Solar water splitting in photoelectrochemical (PEC) cells has drawn much attention for sustainable hydrogen production, owing to the limited reserve of fossil fuels and the increasing concern of environmental pollution.1–3 Photoanodes for water oxidation are the rate-limiting step for the PEC overall water splitting efficiency. Hematite (α-Fe2O3), an n-type semiconductor with a suitable narrow band gap (2.2 eV), has emerged as one of the most attractive photoanode candidates because of its low cost, (photo)-electrochemical stability, nontoxicity, and earth-abundance.4–7 However, α-Fe2O3 suffers from sluggish water oxidation kinetics, severe surface recombination, poor lifetimes of carriers, and short hole migration distance.8–10 Great efforts such as surface passivation, nanostructure engineering, selective doping, and oxygen evolution cocatalysts have been made to improve its PEC performance.11–15 However, the α-Fe2O3 photoanode developed so far still shows a lower photocurrent density relative to its theoretical maximum of 12.6 mA cm−2 at 1.23 V versus the reversible hydrogen electrode (vs. RHE) under AM 1.5G illumination (100 mW cm−2).9,16 Obviously, a single Fe2O3 component cannot satisfy the requirement of efficiently steering the spatial separation/transfer of electron–hole pairs for high PEC performance. The conjugation of coupling with other semiconductors has been proven an efficient method for solving the weaknesses above by providing a built-in electric field and optimal transportation path.17 Type II heterostructures have been commonly built, allowing photogenerated electrons (holes) to be transferred from one semiconductor with a higher conduction (lower valence) band (CB) to that with a lower conduction (higher valence) band (VB).18 However, the redox ability of this type of heterojunction is dynamically lowered after charge flowing, compared to individual components.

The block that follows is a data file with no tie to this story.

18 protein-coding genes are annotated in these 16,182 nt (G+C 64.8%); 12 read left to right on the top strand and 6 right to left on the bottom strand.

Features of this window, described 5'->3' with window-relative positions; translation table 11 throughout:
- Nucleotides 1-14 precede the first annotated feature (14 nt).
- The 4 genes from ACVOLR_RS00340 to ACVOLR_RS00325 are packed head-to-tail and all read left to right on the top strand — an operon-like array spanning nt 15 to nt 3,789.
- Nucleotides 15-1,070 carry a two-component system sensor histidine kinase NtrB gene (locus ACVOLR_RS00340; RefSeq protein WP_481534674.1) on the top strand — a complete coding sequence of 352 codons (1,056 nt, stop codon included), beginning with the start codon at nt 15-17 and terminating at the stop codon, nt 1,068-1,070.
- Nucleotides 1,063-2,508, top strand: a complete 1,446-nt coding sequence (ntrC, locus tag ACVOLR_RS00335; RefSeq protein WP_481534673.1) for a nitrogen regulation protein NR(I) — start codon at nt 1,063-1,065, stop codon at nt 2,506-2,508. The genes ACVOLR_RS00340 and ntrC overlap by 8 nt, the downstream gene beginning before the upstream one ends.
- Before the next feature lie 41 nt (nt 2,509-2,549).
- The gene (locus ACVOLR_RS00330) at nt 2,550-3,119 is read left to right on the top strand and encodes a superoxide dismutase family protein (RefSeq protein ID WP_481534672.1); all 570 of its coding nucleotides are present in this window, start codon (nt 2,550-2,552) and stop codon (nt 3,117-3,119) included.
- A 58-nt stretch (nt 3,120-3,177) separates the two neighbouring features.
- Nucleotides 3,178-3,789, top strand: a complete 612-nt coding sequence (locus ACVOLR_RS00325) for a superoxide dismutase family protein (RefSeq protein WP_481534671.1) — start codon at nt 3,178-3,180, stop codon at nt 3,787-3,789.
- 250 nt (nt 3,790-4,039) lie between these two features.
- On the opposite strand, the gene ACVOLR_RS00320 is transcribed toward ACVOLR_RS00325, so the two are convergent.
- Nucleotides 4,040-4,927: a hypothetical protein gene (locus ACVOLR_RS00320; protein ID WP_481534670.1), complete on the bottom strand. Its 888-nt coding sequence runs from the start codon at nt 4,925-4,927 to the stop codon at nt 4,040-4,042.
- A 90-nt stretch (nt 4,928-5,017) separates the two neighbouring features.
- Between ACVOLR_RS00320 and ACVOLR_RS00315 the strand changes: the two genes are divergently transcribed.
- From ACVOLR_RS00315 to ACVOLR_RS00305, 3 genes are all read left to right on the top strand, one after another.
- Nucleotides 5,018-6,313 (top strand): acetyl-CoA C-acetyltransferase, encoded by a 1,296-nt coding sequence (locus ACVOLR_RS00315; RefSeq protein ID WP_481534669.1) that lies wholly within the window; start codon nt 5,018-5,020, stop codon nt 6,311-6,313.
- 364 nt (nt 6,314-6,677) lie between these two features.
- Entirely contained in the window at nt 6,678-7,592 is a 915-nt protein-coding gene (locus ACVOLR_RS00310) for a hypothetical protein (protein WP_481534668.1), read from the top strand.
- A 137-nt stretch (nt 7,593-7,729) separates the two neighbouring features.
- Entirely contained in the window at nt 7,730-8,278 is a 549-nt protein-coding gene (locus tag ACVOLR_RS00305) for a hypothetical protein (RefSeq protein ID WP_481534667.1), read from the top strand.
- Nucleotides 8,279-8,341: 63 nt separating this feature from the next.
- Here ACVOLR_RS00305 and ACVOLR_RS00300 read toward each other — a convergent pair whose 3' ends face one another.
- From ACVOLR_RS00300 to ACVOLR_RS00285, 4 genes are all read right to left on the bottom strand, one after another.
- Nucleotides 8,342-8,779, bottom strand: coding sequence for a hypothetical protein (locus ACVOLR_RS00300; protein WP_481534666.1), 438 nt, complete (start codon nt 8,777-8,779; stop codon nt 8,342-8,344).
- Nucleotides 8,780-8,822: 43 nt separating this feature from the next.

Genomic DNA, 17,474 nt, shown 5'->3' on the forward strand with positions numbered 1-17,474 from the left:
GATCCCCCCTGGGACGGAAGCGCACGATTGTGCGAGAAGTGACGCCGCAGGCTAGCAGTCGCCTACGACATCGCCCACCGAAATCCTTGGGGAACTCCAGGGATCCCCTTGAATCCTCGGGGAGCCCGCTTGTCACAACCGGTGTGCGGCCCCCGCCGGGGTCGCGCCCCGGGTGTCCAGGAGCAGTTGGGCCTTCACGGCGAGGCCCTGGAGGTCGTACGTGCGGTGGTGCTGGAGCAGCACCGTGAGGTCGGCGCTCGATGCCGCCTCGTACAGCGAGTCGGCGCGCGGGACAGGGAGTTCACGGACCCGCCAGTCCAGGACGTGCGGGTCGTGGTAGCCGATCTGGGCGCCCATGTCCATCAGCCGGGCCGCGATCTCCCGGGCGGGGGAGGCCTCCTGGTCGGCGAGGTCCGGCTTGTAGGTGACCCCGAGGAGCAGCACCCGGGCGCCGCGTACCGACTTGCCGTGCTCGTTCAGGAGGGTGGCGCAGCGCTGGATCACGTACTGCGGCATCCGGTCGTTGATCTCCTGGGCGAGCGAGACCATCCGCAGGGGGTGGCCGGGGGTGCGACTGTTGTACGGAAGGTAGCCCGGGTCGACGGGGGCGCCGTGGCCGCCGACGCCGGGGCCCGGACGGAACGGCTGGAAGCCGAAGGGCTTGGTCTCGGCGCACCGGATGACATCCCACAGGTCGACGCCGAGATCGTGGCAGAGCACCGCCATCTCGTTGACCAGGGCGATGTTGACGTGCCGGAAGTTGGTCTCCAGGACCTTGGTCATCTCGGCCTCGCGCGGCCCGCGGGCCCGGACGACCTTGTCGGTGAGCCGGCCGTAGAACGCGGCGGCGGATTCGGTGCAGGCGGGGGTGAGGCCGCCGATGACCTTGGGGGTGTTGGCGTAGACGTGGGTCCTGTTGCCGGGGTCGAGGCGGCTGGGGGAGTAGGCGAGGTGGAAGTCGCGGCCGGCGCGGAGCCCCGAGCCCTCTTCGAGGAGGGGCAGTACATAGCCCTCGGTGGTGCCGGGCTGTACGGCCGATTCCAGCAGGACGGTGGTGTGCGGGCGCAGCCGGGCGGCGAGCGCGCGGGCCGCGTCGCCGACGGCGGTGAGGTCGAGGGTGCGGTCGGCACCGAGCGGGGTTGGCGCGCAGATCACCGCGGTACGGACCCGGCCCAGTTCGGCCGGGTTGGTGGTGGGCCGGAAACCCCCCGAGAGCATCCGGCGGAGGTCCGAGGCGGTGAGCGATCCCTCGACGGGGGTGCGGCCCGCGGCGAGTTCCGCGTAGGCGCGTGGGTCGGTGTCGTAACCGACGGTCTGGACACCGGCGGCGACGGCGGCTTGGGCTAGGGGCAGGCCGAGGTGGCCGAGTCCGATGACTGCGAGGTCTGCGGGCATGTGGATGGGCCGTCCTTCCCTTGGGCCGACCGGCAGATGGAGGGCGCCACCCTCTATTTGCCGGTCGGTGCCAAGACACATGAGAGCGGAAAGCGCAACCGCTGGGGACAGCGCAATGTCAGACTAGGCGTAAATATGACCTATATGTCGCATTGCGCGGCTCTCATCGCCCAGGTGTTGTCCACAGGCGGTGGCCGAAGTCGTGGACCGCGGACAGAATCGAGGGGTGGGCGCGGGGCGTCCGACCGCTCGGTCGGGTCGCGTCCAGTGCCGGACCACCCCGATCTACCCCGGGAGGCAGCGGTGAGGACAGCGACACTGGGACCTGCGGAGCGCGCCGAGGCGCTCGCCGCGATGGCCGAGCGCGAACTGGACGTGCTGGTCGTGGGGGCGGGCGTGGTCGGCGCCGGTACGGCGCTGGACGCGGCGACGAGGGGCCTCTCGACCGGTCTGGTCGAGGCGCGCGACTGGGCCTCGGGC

Z-scheme photocatalyst systems by mimicking natural photosynthesis in green plants are designed to employ two semiconductors with one H2 production photocatalyst and one O2 production photocatalyst.19 The Z-scheme semiconductor heterojunction possesses a vectorial charge transfer feature, i.e. the photo-induced electrons on the semiconductor with a lower conduction band (CB) potential will combine with the holes on another semiconductor with a higher valence band (VB) potential, and leave the electrons and holes in reduction-evolving and oxidation-evolving semiconductors, respectively. It simultaneously leads to superior charge separation and perseveration of the strong redox ability of each component.18 A direct Z-scheme free of electron mediators provides energetically favorable band alignment for facile migration of charge across the interface in the heterojunction region. While many α-Fe2O3-based Z-schemes of powder systems have been established, such as with g-C3N4,20–22 scarcely have well-constructed Fe2O3 Z-scheme photoanodes been used for the PEC reaction, especially Fe2O3 nanorod array-based ones, which are beneficial for direct charge transfer to conductive substrates.